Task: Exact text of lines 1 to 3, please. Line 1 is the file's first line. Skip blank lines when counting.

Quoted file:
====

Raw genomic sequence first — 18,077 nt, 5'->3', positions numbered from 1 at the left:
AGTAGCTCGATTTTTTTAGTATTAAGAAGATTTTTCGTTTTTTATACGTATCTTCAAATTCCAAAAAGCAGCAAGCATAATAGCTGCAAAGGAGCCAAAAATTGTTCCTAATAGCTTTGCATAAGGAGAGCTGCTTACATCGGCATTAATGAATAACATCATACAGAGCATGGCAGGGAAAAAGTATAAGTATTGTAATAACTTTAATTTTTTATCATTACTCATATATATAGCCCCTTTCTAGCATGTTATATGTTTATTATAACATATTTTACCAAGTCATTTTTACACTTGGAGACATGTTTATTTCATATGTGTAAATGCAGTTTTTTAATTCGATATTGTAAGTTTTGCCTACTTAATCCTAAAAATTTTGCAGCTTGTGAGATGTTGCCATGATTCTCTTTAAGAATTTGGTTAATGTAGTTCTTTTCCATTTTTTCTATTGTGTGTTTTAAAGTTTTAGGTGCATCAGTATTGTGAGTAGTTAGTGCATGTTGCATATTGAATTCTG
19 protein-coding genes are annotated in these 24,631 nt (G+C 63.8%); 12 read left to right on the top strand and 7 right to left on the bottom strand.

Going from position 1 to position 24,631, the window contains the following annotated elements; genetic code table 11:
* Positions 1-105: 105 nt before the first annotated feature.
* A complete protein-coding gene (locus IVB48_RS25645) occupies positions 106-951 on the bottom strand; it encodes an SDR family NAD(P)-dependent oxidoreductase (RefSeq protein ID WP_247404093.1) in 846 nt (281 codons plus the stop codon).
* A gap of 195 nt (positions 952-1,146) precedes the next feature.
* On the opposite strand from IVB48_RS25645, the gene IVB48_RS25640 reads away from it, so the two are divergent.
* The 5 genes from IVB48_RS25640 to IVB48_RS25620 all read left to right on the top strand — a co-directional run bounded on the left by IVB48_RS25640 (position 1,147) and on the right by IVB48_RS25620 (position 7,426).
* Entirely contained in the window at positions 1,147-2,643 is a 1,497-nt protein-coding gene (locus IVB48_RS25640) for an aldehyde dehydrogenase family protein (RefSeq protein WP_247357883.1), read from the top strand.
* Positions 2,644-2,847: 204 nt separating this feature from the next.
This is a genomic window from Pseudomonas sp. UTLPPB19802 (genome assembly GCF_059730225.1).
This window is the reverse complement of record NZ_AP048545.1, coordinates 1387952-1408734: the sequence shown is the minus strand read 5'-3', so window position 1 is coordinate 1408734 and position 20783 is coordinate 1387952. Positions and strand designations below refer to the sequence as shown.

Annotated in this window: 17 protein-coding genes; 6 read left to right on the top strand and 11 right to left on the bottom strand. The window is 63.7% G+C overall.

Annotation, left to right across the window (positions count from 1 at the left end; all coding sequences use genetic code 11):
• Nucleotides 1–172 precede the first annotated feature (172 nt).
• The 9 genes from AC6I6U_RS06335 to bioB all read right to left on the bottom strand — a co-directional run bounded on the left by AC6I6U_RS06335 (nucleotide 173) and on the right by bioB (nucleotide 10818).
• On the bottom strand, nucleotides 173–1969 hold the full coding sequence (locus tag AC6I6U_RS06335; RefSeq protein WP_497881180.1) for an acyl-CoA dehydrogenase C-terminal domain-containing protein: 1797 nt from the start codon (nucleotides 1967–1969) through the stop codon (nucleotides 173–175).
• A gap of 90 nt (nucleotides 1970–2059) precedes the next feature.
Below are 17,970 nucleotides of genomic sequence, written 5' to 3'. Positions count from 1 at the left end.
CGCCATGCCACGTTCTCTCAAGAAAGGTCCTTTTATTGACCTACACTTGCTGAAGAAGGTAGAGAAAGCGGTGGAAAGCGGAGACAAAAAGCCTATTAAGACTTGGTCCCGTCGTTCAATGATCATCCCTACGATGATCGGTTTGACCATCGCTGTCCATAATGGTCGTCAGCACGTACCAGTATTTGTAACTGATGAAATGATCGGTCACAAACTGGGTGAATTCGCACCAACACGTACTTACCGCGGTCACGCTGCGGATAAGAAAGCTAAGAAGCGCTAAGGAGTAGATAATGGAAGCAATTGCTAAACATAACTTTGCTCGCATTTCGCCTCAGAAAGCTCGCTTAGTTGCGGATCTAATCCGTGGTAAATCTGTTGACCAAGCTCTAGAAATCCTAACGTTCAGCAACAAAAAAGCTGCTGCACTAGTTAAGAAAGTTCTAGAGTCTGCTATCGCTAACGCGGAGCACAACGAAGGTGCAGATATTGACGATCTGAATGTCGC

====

Raw genomic sequence first — 18,077 nt, 5'->3', positions numbered from 1 at the left:
AGTAGCTCGATTTTTTTAGTATTAAGAAGATTTTTCGTTTTTTATACGTATCTTCAAATTCCAAAAAGCAGCAAGCATAATAGCTGCAAAGGAGCCAAAAATTGTTCCTAATAGCTTTGCATAAGGAGAGCTGCTTACATCGGCATTAATGAATAACATCATACAGAGCATGGCAGGGAAAAAGTATAAGTATTGTAATAACTTTAATTTTTTATCATTACTCATATATATAGCCCCTTTCTAGCATGTTATATGTTTATTATAACATATTTTACCAAGTCATTTTTACACTTGGAGACATGTTTATTTCATATGTGTAAATGCAGTTTTTTAATTCGATATTGTAAGTTTTGCCTACTTAATCCTAAAAATTTTGCAGCTTGTGAGATGTTGCCATGATTCTCTTTAAGAATTTGGTTAATGTAGTTCTTTTCCATTTTTTCTATTGTGTGTTTTAAAGTTTTAGGTGCATCAGTATTGTGAGTAGTTAGTGCATGTTGCATATTGAATTCTG
19 protein-coding genes are annotated in these 24,631 nt (G+C 63.8%); 12 read left to right on the top strand and 7 right to left on the bottom strand.